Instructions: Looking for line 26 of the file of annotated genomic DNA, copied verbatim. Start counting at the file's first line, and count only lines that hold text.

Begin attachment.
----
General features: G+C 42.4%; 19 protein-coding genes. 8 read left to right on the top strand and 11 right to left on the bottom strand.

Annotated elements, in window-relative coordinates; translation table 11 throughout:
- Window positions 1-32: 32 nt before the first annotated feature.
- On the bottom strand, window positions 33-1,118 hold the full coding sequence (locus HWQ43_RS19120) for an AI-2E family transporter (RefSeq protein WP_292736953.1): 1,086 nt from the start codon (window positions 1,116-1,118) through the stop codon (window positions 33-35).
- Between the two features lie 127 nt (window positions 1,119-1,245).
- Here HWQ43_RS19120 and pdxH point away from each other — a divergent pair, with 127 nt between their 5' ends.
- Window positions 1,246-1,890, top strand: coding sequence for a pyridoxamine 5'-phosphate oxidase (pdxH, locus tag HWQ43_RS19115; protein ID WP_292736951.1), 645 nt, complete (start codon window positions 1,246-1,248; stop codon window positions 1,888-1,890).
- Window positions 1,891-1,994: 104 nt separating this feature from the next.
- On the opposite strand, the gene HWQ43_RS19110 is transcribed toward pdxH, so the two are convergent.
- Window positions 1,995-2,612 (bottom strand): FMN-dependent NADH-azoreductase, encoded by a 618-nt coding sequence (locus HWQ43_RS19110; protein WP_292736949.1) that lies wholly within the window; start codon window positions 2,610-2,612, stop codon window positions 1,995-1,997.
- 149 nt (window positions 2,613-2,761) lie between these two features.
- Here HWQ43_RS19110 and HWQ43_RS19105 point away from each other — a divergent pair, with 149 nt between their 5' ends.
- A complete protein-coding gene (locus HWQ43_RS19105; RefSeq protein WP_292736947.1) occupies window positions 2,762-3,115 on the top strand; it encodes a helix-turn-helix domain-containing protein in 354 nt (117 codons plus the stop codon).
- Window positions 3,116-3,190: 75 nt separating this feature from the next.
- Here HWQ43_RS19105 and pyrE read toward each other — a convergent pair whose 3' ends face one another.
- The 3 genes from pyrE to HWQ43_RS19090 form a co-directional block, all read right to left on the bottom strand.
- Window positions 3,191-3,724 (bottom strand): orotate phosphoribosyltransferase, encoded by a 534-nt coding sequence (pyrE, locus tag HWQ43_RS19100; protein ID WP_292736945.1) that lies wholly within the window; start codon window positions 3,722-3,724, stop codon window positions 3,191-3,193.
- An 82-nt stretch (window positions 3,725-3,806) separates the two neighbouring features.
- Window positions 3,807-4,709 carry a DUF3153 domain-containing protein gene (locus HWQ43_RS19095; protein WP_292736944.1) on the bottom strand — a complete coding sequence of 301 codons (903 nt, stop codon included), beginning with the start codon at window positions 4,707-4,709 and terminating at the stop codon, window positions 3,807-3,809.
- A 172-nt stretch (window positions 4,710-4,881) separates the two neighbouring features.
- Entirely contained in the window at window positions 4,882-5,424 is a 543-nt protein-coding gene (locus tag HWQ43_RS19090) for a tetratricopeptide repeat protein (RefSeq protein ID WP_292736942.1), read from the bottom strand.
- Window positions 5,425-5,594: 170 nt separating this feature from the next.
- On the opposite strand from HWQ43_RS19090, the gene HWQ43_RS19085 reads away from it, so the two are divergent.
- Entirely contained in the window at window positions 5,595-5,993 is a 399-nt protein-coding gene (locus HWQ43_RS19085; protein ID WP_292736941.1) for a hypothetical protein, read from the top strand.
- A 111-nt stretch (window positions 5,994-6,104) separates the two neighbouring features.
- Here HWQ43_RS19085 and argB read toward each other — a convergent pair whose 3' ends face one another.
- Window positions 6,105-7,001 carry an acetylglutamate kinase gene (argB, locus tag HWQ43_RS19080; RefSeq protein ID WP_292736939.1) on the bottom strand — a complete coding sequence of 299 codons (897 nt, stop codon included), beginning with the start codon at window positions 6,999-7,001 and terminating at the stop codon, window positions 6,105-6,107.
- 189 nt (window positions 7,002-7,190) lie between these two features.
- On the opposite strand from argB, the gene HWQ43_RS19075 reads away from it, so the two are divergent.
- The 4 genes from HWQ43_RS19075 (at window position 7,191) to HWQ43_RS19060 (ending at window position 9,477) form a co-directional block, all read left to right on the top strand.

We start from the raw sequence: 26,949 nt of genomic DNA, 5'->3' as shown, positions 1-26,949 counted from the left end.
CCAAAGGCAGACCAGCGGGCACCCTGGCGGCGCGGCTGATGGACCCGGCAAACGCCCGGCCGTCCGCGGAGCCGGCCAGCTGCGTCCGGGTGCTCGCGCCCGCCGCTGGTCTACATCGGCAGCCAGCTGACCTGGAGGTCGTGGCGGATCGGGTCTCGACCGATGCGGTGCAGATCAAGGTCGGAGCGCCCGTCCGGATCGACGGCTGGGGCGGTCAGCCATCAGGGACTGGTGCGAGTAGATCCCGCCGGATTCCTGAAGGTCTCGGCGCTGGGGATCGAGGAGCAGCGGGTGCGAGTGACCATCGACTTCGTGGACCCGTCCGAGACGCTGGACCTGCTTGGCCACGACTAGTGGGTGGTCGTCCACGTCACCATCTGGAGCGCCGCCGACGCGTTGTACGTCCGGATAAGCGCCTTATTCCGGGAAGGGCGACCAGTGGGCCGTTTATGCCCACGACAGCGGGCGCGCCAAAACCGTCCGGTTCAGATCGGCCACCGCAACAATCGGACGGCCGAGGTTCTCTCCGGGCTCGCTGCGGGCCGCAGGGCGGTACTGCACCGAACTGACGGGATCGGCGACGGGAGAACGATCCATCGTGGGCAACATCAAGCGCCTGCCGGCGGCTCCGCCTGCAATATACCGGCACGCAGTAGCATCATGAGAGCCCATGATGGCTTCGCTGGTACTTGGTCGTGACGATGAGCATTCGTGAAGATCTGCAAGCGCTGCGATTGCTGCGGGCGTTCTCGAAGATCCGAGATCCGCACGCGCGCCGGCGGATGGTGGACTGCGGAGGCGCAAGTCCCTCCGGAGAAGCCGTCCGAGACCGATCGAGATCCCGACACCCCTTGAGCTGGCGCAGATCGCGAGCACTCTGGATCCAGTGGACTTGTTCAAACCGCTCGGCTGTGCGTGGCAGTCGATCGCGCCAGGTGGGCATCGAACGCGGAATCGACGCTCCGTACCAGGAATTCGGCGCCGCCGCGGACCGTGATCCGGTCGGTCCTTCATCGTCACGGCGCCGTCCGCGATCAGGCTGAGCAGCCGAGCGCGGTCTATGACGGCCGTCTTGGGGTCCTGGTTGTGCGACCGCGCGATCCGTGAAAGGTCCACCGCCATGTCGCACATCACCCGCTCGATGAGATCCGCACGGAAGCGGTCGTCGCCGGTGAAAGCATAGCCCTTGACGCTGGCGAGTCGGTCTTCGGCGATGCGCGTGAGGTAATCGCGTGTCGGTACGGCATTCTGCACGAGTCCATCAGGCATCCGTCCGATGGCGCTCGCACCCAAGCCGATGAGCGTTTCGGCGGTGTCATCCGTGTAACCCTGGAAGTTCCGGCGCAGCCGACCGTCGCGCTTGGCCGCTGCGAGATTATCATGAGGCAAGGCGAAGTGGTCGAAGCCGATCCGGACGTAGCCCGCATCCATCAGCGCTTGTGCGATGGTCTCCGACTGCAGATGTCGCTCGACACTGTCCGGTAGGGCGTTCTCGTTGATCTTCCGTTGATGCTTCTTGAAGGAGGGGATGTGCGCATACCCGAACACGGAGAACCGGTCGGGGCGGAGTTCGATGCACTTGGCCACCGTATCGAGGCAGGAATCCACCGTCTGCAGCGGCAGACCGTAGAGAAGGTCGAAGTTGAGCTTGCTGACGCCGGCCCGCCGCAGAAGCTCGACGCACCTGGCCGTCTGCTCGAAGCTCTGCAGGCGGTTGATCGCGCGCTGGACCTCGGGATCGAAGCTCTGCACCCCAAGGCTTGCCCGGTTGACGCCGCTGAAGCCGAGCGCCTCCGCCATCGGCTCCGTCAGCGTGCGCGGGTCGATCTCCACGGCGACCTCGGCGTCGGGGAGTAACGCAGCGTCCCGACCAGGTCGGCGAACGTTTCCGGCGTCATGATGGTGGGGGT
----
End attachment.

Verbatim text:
- Here HWQ43_RS19085 and argB read toward each other — a convergent pair whose 3' ends face one another.